You said that 4 times. That's the point. I've used coax I've stripped off other projects, quality unknown, for radio stuff, back when I was a little less poor. Even that stuff, when you do it right and LEAVE IT ALONE works *most* of the time. There's some really cheap and poorly made stuff out there, you gotta watch what you get. Name brand doesn't necessarily mean it's good. Check local ham stores and hamfests and buy a spool of "good stuff" for the group to use.
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Old 04-23-2012, 02:24 AM   #43
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Anyone or any Mfr. who tells you you need to add a certain length of coax to get the antenna to tune doesn't understand how antennas work and is masking the problem rather than providing a solution. Coiling the coax is providing a certain amount of "choking" effect on any common mode currents and that is a good thing. The best choking solution would be to add 5 turns (4.25" diameter coil) of RG-58 coax located as close to the antenna feedpoint as possible. After this is done, then tune the antenna for lowest SWR.

Regards,
Jim
Sorry, but I got a problem with that statement....The part about antenna manufacturers insisting on 18' of quality coax not being necessary....Come on, be real....If any leading antenna maker out there (like Firestik), knew their antenna could be installed and work properly with any length coax like you claim, they would fersure promote that fact..It would be a selling/marketing advantage....And they would fersure say, 'hey folks make sure to coil our coax 4-5 turns to provide necessary choke for best results'.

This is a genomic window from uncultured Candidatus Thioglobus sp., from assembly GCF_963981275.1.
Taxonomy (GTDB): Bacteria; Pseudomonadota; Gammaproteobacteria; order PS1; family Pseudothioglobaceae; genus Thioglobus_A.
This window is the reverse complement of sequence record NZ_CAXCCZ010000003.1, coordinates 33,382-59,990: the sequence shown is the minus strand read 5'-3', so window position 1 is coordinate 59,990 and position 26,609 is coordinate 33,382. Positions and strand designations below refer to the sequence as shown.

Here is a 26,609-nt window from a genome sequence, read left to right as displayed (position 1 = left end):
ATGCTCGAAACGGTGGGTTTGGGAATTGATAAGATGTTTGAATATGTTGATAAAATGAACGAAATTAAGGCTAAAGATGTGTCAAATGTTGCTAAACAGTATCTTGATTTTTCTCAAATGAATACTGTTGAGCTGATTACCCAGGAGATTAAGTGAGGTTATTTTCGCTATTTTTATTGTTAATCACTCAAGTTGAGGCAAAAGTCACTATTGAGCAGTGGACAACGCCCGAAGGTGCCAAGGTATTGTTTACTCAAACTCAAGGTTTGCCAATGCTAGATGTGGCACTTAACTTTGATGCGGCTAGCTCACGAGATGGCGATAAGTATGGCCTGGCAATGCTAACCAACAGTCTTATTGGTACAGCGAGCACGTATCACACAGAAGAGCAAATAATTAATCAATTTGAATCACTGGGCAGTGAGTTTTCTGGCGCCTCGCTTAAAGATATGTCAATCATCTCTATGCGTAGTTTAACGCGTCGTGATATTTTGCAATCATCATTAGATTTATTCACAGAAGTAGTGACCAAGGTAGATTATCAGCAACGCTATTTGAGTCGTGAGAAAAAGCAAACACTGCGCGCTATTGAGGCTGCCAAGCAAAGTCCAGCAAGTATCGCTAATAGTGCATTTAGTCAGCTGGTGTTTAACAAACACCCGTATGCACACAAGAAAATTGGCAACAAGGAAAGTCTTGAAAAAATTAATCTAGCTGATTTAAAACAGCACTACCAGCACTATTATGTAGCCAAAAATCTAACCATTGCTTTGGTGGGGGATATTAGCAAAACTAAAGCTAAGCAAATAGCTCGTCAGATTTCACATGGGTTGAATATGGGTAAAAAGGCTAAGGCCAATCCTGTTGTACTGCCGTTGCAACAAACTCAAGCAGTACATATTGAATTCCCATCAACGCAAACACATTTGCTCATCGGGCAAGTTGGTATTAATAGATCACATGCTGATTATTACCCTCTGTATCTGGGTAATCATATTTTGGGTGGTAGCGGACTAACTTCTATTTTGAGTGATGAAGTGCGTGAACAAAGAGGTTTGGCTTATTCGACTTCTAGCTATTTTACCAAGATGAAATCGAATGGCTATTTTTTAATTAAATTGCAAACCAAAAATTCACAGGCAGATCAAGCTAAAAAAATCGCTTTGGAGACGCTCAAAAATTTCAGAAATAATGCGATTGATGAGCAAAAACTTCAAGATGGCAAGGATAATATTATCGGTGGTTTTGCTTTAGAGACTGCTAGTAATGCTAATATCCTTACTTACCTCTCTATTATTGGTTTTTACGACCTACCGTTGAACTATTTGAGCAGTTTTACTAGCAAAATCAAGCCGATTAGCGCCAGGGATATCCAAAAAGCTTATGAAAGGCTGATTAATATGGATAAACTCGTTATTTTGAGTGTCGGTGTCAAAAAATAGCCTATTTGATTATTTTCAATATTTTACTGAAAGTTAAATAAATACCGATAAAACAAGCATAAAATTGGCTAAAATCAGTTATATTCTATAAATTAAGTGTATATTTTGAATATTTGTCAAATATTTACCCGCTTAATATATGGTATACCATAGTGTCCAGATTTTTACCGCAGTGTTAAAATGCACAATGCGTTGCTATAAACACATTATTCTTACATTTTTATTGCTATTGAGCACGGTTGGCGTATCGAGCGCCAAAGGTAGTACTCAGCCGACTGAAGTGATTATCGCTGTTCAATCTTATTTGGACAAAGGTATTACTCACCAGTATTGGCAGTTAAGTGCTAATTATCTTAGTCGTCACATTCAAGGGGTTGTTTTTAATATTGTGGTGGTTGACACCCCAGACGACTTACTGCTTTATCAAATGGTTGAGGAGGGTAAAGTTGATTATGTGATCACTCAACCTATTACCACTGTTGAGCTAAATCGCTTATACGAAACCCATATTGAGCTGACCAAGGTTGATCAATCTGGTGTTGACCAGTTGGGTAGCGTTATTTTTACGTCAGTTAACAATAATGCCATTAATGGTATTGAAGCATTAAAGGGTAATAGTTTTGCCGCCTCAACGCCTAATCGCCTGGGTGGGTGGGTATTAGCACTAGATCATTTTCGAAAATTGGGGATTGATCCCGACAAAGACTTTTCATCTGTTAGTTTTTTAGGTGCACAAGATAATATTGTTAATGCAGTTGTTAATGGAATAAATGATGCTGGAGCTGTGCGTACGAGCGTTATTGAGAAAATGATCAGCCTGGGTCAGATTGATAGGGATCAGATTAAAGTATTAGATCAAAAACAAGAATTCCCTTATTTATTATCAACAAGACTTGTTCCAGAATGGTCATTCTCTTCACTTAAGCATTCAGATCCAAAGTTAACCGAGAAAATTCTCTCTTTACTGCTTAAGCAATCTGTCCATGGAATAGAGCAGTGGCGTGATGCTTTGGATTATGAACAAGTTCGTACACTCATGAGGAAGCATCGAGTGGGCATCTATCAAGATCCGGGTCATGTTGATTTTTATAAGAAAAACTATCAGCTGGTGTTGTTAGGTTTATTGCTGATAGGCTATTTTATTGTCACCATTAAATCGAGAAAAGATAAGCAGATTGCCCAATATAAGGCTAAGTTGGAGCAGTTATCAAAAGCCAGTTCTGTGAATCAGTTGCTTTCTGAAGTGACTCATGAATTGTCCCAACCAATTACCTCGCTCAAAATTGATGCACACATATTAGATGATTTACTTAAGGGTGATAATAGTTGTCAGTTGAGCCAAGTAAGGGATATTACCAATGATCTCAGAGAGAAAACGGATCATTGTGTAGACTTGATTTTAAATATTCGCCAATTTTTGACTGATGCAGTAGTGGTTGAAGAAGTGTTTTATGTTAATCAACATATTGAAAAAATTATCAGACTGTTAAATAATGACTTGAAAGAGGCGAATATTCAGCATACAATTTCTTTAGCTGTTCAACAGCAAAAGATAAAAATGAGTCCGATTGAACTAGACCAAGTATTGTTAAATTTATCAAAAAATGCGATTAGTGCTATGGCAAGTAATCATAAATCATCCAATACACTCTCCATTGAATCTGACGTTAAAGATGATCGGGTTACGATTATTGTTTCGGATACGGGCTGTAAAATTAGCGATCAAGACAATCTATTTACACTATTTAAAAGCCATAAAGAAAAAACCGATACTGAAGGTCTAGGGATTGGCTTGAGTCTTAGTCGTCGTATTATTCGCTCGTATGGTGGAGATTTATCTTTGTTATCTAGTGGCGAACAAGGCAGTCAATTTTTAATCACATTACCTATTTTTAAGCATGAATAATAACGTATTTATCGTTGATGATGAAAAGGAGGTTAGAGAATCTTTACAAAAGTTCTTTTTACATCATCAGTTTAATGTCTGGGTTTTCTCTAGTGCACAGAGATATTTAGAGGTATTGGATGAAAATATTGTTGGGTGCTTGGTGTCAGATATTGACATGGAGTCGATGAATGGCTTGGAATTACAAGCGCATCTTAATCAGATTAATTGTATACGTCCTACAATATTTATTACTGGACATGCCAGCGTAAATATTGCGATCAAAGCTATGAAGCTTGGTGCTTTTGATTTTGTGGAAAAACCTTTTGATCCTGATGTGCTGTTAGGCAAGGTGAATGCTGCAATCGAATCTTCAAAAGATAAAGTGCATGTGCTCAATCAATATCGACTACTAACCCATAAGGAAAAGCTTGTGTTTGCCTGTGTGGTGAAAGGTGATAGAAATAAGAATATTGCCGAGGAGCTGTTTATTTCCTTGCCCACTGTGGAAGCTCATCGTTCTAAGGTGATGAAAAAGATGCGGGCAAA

I'm not about to believe the rules of radio science changed since FireStik discovered those facts and insisted we use them with their antennas...Rules of Science don't change, but instead drive industry to find ways around them with advanced tech....Unless you can show me something other than your opinion, I gotta stick with what FireStik says
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Old 04-23-2012, 06:35 AM   #44
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The reason they claim that you need 18' of coax is two-fold. 1: They want to fit as many cars/trucks as possible, and 2: The more coax they sell (and it's not the high quality stuff) the more money they make.